‘Zulu’ is epic in design and director Enfield lets the action run all over the screen and gives the beleaguered outpost fantastic images from all sides. The images are razor-sharp with an eye for visual flair. It is said that the film had a limited budget, but due to the sophisticated method of filming, with sometimes extreme close-ups and the almost immense appearing crowds of Zulus, the makers managed to hide this perfectly.

In addition to the action scenes, the film is mainly supported by the excellent acting performance. Both Baker (also producer) and Caine play strong and convincing roles. Furthermore, the aforementioned Green knows how to make it plausible that he has never done anything other than command soldiers, which his enormous sideburns may also help with. A small role also features chief Buthelezi, who is known from the Inkatha movement, playing his own ancestor King Cetshwayo.

There are also downsides. Some character advancements are somewhat far-fetched. Archynic Hook (although well played by Booth) suddenly turns into a driven and dedicated soldier. The fact that the pastor suddenly changes from benefactor to a shameless drunk, may well be due to the fact that he succumbs to the Zulu threat, but here too it is a bit too fast to appear completely credible. Incidentally, actor Hawkins himself was not satisfied with the effect of his role. It is also quite noticeable that a part of the army of Zulu warriors has managed to get hold of guns from the previously killed British and is thus seriously firing on the outpost. Suddenly, however, those shooters have disappeared and are no longer part of the story. Regardless of whether the 2-day siege also went exactly like this historically, the tactics of the Zulus sometimes seem to be aimed at maintaining a cinematic tension. And that does not seem quite the intention. For the most part, however, ‘Zulu’ works and it is a very exciting and well-made film. The ending, heralded with the Zulus and the British trying to outdo each other with songs, is powerful and makes you think.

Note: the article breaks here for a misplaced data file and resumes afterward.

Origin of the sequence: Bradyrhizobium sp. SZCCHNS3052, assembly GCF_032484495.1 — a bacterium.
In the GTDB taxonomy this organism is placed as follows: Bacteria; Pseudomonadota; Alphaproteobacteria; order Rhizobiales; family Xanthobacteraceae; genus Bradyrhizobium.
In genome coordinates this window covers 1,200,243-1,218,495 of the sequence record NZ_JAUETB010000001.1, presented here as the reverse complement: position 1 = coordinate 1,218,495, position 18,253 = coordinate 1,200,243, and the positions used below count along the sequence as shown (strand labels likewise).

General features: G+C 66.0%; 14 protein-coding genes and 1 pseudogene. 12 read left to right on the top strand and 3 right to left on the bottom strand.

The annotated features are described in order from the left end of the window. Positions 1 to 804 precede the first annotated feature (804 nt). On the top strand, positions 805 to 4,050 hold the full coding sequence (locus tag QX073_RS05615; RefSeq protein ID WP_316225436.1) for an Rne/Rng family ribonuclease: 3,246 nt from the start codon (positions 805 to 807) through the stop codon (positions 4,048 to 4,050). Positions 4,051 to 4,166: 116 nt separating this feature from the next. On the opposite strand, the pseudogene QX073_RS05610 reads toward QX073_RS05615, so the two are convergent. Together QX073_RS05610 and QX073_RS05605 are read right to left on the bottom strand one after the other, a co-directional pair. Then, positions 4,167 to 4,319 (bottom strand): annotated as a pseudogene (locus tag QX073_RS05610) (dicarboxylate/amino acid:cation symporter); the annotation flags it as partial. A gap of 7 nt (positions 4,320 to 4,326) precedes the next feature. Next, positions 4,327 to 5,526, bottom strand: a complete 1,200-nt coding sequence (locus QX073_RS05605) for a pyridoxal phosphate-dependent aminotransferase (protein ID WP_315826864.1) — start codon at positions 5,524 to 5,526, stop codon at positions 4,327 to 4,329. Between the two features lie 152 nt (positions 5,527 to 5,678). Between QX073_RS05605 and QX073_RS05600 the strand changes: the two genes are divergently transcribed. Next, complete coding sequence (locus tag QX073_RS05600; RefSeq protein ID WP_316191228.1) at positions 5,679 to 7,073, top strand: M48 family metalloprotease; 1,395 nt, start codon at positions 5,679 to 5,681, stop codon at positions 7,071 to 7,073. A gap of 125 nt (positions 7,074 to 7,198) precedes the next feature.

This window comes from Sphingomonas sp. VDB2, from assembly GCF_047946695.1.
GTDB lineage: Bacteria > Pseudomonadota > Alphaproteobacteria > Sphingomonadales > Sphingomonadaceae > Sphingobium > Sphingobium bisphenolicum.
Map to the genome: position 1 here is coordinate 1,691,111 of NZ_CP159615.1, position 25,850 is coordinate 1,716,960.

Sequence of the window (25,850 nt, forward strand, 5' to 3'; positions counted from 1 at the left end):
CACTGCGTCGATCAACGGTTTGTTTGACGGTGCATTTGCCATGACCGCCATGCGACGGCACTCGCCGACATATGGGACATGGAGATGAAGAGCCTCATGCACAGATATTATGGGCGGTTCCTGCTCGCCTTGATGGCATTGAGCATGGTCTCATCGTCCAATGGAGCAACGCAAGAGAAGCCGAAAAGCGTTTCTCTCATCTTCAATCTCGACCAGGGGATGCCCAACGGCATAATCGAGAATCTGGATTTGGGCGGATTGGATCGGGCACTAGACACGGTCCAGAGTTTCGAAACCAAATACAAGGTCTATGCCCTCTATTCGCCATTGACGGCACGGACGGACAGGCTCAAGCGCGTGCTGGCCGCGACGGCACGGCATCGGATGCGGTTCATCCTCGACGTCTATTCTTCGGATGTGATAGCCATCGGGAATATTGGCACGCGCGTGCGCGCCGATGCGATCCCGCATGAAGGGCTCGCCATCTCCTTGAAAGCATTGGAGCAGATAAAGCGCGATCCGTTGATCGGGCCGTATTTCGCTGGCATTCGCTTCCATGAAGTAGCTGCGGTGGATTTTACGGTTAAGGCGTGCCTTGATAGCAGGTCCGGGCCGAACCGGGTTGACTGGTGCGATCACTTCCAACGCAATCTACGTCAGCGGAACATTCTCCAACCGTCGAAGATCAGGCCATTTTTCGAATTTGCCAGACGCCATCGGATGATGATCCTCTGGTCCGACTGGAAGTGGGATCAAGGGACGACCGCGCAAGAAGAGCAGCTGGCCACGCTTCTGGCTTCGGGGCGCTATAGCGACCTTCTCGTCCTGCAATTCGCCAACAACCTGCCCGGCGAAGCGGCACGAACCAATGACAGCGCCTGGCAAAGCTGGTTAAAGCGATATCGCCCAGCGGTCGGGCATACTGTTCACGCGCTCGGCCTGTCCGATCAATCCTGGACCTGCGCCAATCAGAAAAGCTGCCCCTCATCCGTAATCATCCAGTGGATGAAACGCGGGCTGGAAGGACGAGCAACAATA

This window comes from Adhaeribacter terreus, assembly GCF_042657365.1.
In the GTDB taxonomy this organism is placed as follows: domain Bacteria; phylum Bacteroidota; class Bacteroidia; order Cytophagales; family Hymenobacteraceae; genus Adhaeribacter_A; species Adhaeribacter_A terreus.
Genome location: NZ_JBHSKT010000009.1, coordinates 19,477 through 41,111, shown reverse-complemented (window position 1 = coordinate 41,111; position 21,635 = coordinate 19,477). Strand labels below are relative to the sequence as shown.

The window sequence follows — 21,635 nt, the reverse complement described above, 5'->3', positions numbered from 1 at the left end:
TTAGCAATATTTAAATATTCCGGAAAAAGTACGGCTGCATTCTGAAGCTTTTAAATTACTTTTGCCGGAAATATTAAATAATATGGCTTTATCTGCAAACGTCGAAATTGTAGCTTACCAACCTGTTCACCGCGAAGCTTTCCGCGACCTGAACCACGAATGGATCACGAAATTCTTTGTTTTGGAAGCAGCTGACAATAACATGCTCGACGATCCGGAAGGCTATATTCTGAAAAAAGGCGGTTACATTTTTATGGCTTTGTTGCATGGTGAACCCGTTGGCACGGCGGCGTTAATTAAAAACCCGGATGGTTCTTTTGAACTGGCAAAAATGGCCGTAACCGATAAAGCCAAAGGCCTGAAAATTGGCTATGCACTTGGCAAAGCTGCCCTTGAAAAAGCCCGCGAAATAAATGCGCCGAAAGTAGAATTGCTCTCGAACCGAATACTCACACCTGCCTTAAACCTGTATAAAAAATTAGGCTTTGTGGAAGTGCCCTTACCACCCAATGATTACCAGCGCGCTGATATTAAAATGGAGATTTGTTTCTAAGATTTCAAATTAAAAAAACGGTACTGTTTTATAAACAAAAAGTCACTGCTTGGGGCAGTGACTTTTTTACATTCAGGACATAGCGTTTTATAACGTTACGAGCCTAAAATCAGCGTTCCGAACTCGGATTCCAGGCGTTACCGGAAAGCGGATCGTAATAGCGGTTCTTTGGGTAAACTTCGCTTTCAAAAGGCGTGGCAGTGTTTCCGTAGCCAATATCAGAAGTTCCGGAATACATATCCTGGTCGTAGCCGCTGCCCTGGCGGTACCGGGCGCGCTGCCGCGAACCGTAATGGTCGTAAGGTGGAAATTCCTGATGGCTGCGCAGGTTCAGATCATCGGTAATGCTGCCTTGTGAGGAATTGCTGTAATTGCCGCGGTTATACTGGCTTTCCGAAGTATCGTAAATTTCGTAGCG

As narrator Burton says at the end, eleven British soldiers were awarded the Victoria Cross, Britain’s highest military decoration, afterwards.

Zulu (1964) Drama, History, War | 138min | 17 June 1964 (USA) 7.7
Director: Cy EndfieldWriter: John Prebble, Cy EndfieldStars: Stanley Baker, Jack Hawkins, Ulla JacobssonSummary: Zululand, South Africa, 1879. The British are fighting the Zulus and one of their columns has just been wiped out at Isandlwana. The Zulus next fix their sights on the small British outpost at Rorke's Drift. At the outpost are one hundred fifty British troops under the command of Lieutenants Bromhead and Chard. In the next few days, these one hundred fifty troops will fight about four thousand Zulus in one of the most courageous battles in history. Written by grantss